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U.S. Senate recount trial judges will count 23 ballots

ST. PAUL -- Judges deciding Minnesota's U.S. Senate election trial said Tuesday they will count nearly two-dozen improperly rejected absentee ballots.

The 23 ballot envelopes all are believed to contain votes for Democrat Al Franken, who ended the recount with a 225-vote lead over Norm Coleman. Coleman is challenging that result in the election trial.

The 23 voters were among 61 who filed legal documents claiming their absentee ballots were wrongly rejected in the Nov. 4 election and Senate recount.

After the election, Franken supporters contacted the voters and asked if they wanted to fight to have their votes counted. Some ballots had been rejected because of voter signature discrepancies, others because of administrative error.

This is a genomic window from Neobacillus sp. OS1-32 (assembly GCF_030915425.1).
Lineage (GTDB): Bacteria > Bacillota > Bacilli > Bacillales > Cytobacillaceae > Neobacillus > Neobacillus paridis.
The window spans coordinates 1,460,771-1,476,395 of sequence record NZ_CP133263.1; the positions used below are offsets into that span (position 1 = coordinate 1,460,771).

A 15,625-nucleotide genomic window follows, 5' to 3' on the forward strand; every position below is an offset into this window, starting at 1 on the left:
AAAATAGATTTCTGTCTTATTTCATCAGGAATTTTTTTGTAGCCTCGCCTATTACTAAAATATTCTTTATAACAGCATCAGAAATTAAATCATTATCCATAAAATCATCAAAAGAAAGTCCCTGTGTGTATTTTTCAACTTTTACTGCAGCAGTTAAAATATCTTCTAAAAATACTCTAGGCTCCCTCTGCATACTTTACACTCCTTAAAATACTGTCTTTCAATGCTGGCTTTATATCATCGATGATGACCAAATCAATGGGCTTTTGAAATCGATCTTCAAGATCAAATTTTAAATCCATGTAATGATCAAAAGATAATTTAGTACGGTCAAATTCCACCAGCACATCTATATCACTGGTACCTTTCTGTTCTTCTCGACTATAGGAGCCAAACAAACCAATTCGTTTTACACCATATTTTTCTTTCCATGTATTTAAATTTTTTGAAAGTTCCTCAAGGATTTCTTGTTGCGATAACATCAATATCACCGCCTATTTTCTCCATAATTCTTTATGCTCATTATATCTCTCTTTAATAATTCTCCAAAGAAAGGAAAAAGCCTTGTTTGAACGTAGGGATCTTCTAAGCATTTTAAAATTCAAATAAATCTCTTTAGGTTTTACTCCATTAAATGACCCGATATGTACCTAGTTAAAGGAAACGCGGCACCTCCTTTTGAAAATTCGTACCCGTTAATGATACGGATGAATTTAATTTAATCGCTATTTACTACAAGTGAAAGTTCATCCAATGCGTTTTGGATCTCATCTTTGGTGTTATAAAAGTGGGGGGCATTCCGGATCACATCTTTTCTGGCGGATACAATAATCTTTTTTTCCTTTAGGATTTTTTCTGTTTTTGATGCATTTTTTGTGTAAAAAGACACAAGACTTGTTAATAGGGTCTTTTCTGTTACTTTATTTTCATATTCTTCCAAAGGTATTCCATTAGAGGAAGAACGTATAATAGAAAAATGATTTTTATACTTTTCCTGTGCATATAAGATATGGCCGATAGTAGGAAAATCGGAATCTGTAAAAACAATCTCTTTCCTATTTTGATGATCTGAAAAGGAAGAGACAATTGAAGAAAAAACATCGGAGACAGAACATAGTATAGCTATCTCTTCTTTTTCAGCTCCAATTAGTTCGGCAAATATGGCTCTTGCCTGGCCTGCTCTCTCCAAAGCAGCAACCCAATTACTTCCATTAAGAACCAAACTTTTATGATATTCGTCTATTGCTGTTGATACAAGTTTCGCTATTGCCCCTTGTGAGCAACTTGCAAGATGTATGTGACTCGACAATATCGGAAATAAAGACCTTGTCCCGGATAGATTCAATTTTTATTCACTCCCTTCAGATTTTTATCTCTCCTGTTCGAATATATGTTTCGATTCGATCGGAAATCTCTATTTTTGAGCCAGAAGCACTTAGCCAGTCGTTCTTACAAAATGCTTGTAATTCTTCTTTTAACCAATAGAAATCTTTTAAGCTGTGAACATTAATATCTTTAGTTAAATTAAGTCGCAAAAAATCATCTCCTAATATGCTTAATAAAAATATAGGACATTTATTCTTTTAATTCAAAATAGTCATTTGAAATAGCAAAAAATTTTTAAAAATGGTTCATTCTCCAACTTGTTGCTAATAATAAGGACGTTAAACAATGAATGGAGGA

The three judges presiding over the trial ordered that the ballots -- from 11 counties around the state -- be sent to the secretary of state. The court did not say when the votes would be counted.

The judges ruled that a 24th ballot envelope should be opened to determine if it includes a voter registration card. If it does contain the card, that ballot will be counted.

Coleman's campaign, which is arguing that up to 4,800 rejected absentee ballots should be reviewed and possibly counted, applauded the decision.

"While these were all Franken supporters, we take it nonetheless as a very good ruling consistent with the court's desire to enfranchise all wrongly rejected ballots," Coleman attorney Ben Ginsberg said.